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Ken Borland

CSA and SuperSport could not turn down deep pockets and experience of IPL owners 0

Posted on August 29, 2022 by Ken

With teams like the Chennai Super Kings and the owners of the Mumbai Indians investing in South Africa’s new T20 league, sources say Cricket South Africa and SuperSport could not turn down the millions of dollars they stand to make and have awarded all six franchises to IPL bidders with deep pockets and plenty of experience in operating professional sport franchises.

CSA confirmed that the owners of the six franchises in the new league to start next January would be Mumbai Indians owners Reliance Industries (based at Newlands); RPSG Sports Private Limited, the owners of Lucknow Super Giants (Kingsmead); Sun TV Network Limited, the owners of Hyderabad Sunrisers (St George’s Park); Chennai Super Kings (Wanderers); Royals Sports Group, of Rajasthan (Boland Park) and JSW Sports, the co-owners of Delhi Capitals (SuperSport Park).

And, in keeping with the Indian Premier League being the richest cricket tournament in the world, those six investors’ bids reportedly far outstripped any other of the 20-odd Expressions of Interest CSA received. Sources say the average bid for a franchise amounted to $25 million, and nobody else could compete with those numbers.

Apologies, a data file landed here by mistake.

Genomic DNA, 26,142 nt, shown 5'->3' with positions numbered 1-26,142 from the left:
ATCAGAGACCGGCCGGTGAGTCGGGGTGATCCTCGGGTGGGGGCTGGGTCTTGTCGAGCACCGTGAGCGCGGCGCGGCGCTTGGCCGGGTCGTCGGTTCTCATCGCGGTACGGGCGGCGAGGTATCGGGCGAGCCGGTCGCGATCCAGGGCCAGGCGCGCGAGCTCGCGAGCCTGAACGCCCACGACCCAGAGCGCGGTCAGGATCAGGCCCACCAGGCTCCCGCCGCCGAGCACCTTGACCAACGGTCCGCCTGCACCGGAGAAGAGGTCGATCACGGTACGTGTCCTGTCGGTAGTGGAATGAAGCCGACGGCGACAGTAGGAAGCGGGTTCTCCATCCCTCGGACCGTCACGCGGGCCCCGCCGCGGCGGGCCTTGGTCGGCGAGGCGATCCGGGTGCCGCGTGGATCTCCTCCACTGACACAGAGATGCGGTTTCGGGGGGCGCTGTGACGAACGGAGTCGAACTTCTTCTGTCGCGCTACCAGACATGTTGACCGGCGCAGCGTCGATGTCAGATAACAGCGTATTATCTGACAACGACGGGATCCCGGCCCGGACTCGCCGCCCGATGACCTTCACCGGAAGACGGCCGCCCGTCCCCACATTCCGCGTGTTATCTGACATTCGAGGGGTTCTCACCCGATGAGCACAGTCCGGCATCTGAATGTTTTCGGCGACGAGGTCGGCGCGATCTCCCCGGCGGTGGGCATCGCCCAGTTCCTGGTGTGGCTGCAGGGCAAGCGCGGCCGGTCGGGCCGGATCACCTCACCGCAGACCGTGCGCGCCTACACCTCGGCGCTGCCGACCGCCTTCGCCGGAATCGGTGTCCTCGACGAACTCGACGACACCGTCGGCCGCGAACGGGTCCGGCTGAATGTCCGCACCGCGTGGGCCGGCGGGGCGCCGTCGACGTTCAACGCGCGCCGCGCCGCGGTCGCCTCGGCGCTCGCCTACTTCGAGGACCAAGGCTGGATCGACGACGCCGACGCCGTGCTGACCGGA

The team owners will pay 10% of that figure per year, for 10 years. CSA get roughly half of that annual fee, amounting to $1.25 million per team, per year; and that amounts to $7.5 million per year, which, by today’s exchange rate, is a whopping R128 million per annum.

It is not exaggerating to say domestic cricket will die without that extra income allowing CSA to subsidise their vital pipeline.

Over the 10-year lifespan of these franchise deals, that will be an injection of more than a billion rand into South African cricket.

One South African cricket insider described it as “crazy money” and, with an appealing time zone in terms of the Indian market, the new T20 league should become an international brand in its own right.

It is believed the Chennai Super Kings put in an enormous $40 million bid for the Wanderers franchise, which is probably 10 times more than the leading local bidders could afford.

The compulsory local development initiatives that all bidders had to have as part of their submissions is also an appealing prospect for the domestic game. It is hoped that these IPL owners will allow the provincial structures based at the six venues to play an active role in the league, rather than just flying in and taking over the premises for a couple of months and then jetting off again.

With the Indian teams having made such a massive investment, could the South African league be the first to benefit from an allowance for current Indian players to compete in the tournament in the years to come?

SA has strong ties with France & they owned the previous World Cup there … 0

Posted on July 11, 2022 by Ken

There are ties between South Africa and France dating back to the 17th century and the arrival of the Huguenots, but relations, especially when it came to local rugby fans, were strained when the French were awarded next year’s Rugby World Cup instead of our country, which WorldRugby’s independent panel had recommended as the best option.